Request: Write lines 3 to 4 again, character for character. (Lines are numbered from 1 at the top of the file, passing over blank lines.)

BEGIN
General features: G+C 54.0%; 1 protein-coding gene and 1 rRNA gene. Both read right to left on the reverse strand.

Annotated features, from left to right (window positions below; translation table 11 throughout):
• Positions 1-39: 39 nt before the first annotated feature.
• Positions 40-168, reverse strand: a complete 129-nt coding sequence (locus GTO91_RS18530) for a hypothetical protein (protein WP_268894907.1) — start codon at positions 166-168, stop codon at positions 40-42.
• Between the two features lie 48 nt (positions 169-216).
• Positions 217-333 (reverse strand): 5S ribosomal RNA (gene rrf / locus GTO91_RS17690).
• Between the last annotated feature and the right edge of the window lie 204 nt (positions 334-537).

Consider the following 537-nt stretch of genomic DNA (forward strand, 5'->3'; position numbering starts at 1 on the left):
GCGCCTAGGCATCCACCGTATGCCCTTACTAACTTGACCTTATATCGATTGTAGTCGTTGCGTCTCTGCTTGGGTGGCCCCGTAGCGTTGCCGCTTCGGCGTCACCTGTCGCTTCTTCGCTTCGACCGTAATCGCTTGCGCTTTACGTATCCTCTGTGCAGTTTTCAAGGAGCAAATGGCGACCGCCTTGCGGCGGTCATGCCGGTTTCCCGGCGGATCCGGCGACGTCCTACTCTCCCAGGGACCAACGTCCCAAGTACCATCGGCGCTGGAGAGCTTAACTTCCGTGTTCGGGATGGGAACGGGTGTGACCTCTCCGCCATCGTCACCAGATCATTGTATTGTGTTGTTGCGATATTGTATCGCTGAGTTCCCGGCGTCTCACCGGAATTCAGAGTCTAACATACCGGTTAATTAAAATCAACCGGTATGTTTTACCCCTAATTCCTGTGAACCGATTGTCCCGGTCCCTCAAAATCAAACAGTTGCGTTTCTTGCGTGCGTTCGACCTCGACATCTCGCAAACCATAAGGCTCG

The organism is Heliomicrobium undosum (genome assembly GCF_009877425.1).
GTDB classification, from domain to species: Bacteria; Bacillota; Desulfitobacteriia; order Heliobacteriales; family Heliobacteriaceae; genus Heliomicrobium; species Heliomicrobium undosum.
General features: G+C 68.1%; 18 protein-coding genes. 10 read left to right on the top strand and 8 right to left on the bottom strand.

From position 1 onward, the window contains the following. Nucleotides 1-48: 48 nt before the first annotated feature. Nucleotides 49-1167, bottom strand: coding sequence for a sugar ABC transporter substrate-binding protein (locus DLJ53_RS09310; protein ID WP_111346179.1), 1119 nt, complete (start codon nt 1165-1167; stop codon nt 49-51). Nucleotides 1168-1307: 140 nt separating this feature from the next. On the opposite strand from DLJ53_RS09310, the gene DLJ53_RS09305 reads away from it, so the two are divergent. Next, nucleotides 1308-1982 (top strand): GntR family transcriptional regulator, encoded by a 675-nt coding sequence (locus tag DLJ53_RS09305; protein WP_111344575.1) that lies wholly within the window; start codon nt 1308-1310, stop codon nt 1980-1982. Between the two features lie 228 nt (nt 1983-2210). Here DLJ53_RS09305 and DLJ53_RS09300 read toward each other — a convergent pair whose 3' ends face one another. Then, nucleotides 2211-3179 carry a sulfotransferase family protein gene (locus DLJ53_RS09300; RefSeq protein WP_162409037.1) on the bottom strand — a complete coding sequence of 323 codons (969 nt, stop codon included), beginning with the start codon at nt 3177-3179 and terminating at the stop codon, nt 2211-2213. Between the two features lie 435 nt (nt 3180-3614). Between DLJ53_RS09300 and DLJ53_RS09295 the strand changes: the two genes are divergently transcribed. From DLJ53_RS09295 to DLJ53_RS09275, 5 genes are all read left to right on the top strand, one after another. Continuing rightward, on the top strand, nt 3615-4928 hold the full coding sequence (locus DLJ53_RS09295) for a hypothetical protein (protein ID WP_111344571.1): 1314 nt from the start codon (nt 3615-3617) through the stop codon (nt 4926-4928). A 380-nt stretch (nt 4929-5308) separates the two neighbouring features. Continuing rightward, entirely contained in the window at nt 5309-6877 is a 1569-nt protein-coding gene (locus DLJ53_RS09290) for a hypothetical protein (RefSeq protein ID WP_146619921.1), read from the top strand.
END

• Positions 1-39: 39 nt before the first annotated feature.
• Positions 40-168, reverse strand: a complete 129-nt coding sequence (locus GTO91_RS18530) for a hypothetical protein (protein WP_268894907.1) — start codon at positions 166-168, stop codon at positions 40-42.